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More going wide



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Thanks Michael for the thorough response. A couple of things: Since you say we can’t know when an Iranian revolution will take place (maybe tomorrow, maybe ten years from now) and presumably favor staying in Iraq even if one doesn’t take place, your de facto position is that Tehran represents a problem that can be managed in Iraq with various more strenuous measures. That strikes me as entirely reasonable.

Meanwhile, you should re-read the Tracinski piece. It attacks Rubin’s position and, implicitly, yours. Tracinski says that if you think Tehran is the root of our problem in Iraq–as you do–you should favor forcible regime change:

But these leaders have so far avoided advocating the use of military force against Iran. No one is willing to follow the implications of the big picture to the only rational conclusion: we are already in a regional war with Iran, and we need to start fighting it as a regional war. And the most effective place to fight that war is at its center, by targeting the Islamist regime in Tehran.

Instead, our current policy is a bizarre, irrational holdover from the Cold War. In a New York Daily News op-ed, for example, Michael Rubin assures us that confronting Iran “need not mean military action.” Instead, he advocates a policy of stronger words, from beefed up Radio Free Europe-style broadcasts to rhetoric such as the “Axis of Evil.” His most telling recommendation is this one: “Just as Ronald Reagan championed striking shipyard workers in Poland in 1981, so too should Bush support independent Iranian trade unions.”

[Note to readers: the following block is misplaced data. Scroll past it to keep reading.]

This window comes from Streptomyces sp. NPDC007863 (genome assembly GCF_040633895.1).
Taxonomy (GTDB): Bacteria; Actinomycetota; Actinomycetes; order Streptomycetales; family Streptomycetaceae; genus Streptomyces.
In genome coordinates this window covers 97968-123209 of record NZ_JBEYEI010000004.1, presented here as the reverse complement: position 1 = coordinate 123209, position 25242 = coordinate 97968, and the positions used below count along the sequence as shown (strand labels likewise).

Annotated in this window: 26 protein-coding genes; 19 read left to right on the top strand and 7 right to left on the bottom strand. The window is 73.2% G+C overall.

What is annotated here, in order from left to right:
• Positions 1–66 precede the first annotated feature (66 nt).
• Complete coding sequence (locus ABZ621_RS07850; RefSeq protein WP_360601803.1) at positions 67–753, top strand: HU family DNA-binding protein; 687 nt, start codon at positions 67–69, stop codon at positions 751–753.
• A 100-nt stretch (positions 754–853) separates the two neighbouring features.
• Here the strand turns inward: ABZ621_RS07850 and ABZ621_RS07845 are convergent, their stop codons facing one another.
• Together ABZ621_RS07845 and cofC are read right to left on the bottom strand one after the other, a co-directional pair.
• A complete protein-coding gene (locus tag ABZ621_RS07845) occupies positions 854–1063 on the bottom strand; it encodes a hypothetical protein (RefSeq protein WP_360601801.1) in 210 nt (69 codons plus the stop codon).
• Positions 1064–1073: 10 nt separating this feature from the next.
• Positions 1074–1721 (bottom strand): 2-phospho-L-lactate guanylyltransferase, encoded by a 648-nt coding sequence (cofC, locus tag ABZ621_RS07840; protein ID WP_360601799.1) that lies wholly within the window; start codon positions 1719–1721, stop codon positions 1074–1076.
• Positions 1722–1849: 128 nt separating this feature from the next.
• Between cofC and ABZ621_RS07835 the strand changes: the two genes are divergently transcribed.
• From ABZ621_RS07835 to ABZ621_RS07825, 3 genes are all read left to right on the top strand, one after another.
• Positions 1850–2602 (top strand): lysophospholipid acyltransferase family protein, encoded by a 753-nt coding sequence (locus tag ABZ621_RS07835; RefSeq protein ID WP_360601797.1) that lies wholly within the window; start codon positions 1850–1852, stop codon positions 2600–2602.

Rubin is advocating a strategy I have called Cold War II: fighting Iran the way we fought the Soviet Union, through indirect battles against insurgent proxies (the real parallel between Iraq and Vietnam) and through moral support for Iranian dissidents. But this is brinksmanship without a brink. The reason we had to fight the Soviets indirectly was because they had thousands of nuclear weapons aimed at us. There is no reason to fear such an escalation in a battle against Iran. In fact, the gruesome irony of today is that Iran may soon be able to threaten us with nuclear weapons–but only if we continue to act as if they already possessed a nuclear deterrent.

The fact is that we are fighting the wrong war in the wrong place–though not in the way critics of that war complain. We are trying to fight a regional war by limiting ourselves to a local conflict–and we are fighting that war in Baghdad, when it has its source in Damascus and Tehran.

There is only one way to correct this massive strategic blunder–and that is to go wide.

Finally, I hope for a revolution in Iran too, but in the meantime we have to work in Iraq to tamp down the Sunni insurgency and the civil war, neither of which strike me as primarily Iranian-sponsored phenomena.



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